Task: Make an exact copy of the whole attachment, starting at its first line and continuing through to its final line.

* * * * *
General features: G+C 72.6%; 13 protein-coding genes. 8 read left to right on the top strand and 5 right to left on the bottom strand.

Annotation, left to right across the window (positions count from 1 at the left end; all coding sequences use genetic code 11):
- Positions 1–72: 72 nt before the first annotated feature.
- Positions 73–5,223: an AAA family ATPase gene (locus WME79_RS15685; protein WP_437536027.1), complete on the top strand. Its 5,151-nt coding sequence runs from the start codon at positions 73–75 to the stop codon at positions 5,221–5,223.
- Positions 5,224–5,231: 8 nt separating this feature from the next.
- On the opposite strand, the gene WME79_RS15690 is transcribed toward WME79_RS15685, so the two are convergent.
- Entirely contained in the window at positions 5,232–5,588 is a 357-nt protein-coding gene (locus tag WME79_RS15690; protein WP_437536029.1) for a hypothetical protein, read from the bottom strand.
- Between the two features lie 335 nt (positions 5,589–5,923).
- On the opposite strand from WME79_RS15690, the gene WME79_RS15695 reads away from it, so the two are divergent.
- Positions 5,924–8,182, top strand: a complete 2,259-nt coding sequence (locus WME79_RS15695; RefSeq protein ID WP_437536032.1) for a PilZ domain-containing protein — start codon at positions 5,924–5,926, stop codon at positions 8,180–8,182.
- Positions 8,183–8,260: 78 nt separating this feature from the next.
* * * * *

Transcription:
General features: G+C 72.6%; 13 protein-coding genes. 8 read left to right on the top strand and 5 right to left on the bottom strand.

Annotation, left to right across the window (positions count from 1 at the left end; all coding sequences use genetic code 11):
- Positions 1–72: 72 nt before the first annotated feature.
- Positions 73–5,223: an AAA family ATPase gene (locus WME79_RS15685; protein WP_437536027.1), complete on the top strand. Its 5,151-nt coding sequence runs from the start codon at positions 73–75 to the stop codon at positions 5,221–5,223.
- Positions 5,224–5,231: 8 nt separating this feature from the next.
- On the opposite strand, the gene WME79_RS15690 is transcribed toward WME79_RS15685, so the two are convergent.
- Entirely contained in the window at positions 5,232–5,588 is a 357-nt protein-coding gene (locus tag WME79_RS15690; protein WP_437536029.1) for a hypothetical protein, read from the bottom strand.
- Between the two features lie 335 nt (positions 5,589–5,923).
- On the opposite strand from WME79_RS15690, the gene WME79_RS15695 reads away from it, so the two are divergent.
- Positions 5,924–8,182, top strand: a complete 2,259-nt coding sequence (locus WME79_RS15695; RefSeq protein ID WP_437536032.1) for a PilZ domain-containing protein — start codon at positions 5,924–5,926, stop codon at positions 8,180–8,182.
- Positions 8,183–8,260: 78 nt separating this feature from the next.